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Scientists have created a new lightweight metal foam that can filter out tiny particulates, including droplets and aerosols containing the coronavirus, and is just as breathable as filters in current N95 masks.
The metal foams “exhibit outstanding filtration, near 100% efficiency” for particulate sizes that are key to combating COVID-19, according to a new study published Wednesday in Nano Letters. The copper-based metal foam is more sustainable than current filters in masks, as it can easily be cleaned — and decontaminated — before being reused or recycled. These foam filters can be used in a wide range of products, from respirators to air filters in personal homes.
Ultra-small particulates that are just microns in size (that is, one-millionth of a meter or one-hundredth of a human hair) play a huge role in spreading respiratory infections. They can be suspended in the air for hours or days, and travel over long distances.
While droplets a few microns in size are relatively easy to filter, the smaller aerosols are harder to capture — especially those less than 0.3 micrometers. These “lung-penetrating particles pose the most health risks to humans,” but their size makes air filtration difficult, lead author and Georgetown University professor Kai Liu told The Academic Times. Filtering ultra-small particulates is also vital to addressing air pollution, which the World Health Organization identified as the largest environmental health risk before COVID-19.
Liu, who has researched low-density metallic materials since 2010, came up with the idea of using these metal foams for air filtration. The copper foams start with ultra-thin copper nanowires and are fabricated using an electrodeposition process, where the metal is deposited through electric currents.
The foams get their lightweight strength from a 3D scaffold of interconnected copper nanowires and are 2 to 30% as dense as copper itself. “It took us a lot of effort to find the optimum structures that are both stable and effective for filtration,” Liu said, but the researchers were pleasantly surprised by the results.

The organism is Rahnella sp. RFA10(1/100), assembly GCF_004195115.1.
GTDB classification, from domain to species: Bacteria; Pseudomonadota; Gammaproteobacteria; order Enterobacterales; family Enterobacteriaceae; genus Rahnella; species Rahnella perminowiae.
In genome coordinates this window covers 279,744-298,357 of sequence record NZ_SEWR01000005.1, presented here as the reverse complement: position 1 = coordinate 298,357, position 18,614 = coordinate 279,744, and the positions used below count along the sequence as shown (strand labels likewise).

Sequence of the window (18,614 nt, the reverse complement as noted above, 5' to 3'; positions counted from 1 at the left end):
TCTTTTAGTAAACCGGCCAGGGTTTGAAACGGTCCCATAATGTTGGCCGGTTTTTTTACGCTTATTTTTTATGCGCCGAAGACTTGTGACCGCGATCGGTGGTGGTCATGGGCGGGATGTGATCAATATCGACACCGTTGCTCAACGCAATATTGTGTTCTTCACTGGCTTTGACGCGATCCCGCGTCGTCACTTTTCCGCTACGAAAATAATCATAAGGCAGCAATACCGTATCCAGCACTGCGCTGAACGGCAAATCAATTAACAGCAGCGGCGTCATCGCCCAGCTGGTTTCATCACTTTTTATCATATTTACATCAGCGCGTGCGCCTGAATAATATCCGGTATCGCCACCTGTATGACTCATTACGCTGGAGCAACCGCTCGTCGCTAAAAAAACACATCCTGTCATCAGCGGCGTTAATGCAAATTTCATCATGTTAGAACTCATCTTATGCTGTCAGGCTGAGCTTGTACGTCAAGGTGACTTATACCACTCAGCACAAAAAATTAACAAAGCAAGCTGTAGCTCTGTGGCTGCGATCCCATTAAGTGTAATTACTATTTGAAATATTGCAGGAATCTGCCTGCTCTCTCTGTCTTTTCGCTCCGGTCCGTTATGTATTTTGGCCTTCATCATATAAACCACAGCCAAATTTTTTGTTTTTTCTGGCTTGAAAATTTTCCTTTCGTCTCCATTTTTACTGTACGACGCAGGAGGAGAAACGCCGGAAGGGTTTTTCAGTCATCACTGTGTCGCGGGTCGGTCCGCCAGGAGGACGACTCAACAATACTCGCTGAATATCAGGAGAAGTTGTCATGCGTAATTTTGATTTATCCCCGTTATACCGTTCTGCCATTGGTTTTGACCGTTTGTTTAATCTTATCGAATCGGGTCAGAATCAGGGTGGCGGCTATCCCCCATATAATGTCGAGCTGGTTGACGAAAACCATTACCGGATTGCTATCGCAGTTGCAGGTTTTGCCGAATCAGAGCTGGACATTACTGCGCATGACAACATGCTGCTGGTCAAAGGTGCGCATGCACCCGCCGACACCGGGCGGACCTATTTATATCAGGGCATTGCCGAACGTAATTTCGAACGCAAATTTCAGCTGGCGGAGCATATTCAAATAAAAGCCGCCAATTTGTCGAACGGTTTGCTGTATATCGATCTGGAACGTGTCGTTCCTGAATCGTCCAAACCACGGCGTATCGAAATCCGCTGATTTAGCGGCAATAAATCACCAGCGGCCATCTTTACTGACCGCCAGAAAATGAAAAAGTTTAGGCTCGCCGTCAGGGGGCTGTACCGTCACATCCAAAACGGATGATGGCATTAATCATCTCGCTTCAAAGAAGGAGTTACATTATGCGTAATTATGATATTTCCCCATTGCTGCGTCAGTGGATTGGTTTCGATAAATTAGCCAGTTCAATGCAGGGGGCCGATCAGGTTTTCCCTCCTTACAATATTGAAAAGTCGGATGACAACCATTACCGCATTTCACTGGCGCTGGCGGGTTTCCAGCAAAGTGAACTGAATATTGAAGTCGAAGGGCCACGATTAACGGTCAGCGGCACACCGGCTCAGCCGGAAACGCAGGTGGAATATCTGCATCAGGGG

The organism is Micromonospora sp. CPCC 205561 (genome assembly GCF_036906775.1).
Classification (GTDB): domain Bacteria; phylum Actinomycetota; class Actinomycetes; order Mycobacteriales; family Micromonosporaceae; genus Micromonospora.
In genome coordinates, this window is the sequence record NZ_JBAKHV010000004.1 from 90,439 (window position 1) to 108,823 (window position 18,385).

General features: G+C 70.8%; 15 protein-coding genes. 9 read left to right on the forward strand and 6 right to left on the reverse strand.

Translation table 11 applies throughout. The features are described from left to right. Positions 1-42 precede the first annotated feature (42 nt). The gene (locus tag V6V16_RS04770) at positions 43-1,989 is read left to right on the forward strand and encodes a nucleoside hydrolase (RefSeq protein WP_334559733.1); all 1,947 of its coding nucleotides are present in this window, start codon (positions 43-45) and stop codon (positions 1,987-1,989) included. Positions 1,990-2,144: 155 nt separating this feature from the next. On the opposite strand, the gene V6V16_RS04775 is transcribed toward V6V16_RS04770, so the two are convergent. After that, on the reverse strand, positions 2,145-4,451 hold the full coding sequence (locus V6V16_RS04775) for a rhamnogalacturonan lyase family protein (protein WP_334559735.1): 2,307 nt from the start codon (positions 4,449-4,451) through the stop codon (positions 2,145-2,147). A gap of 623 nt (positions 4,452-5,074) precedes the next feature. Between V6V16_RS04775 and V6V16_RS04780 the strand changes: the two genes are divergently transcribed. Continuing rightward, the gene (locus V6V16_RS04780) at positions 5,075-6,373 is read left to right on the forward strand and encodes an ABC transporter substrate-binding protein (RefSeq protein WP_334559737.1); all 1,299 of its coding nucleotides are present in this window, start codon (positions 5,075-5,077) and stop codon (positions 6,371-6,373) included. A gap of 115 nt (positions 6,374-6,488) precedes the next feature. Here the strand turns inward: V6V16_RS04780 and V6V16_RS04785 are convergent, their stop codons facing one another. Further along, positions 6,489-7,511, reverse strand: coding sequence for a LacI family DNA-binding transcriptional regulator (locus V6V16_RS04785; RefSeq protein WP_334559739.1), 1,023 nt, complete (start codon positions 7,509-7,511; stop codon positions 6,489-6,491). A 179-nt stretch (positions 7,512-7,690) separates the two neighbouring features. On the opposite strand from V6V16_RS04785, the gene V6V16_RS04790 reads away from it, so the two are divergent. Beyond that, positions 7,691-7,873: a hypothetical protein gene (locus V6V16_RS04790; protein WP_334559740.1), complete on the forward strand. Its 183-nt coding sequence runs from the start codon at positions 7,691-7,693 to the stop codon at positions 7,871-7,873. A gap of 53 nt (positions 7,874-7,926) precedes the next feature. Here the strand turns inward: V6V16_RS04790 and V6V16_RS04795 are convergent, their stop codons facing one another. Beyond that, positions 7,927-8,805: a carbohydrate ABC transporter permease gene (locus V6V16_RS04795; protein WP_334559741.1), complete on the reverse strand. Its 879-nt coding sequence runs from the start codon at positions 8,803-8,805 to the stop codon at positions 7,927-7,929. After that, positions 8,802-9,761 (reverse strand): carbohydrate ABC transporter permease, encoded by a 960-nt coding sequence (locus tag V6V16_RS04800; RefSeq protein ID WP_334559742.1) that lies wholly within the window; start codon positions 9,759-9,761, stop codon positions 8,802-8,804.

The copper foams have excellent mechanical properties. The material’s large surface area makes it a great fit to filter a broad range of particle sizes, especially airborne particulates. Previous studies have found that thinner fibers filter more efficiently, which makes this copper foam able to capture small particles, comparable to current N95 masks. The metal foams are resistant to oils and corrosive chemicals and can survive high temperatures and large pressures without being deformed — unlike many filters on the market now.
“Materials currently used for air filtration have various limitations,” the Georgetown University researchers said. For example, fiberglass fibers “are fragile, challenging to clean and use as durable personal protective equipment (PPE), and deteriorate under high temperatures.” Even filters in N95 masks can “degrade upon exposure to organic solvents, making them difficult to decontaminate and reuse,” Liu explained. These new nanowire-based metal foams are the opposite: The material is easy to clean and possible to reuse before eventually being recycled.
A sustainable alternative to single-use masks is needed as the COVID-19 pandemic continues. Recyclable masks could significantly lower “the sheer volume of the waste face masks and other PPE materials generate on the global scale,” Liu said. Other researchers have predicted “significant environmental challenges” from plastic and hazardous waste, and many current filters take a long time to decompose.
Liu sees great potential in metal foams as durable, reusable and recyclable filters. The foam filters are promising not only because of their breathability but also because they can be produced at scale at a relatively low cost. Liu said an early estimate for the materials cost of one metal foam filter is $2 per mask, which is close to price parity. Reusing the masks “will substantially extend the[ir] lifetime, and the eventual cost per use will be quite competitive with that of conventional filters and masks,” he said.
In the future, Liu is excited to research the “fascinating potential” of lightweight metal foams in filters and other applications. “As physicists,” Liu said, “We want to gain a quantitative understanding of the mechanisms.” The team’s next step is to explore other types of filtration that can improve the efficiency of the metal foam filters.
Liu acknowledged his late colleague Tom Cahill, who used his physics background to solve environmental issues, as his inspiration for this project.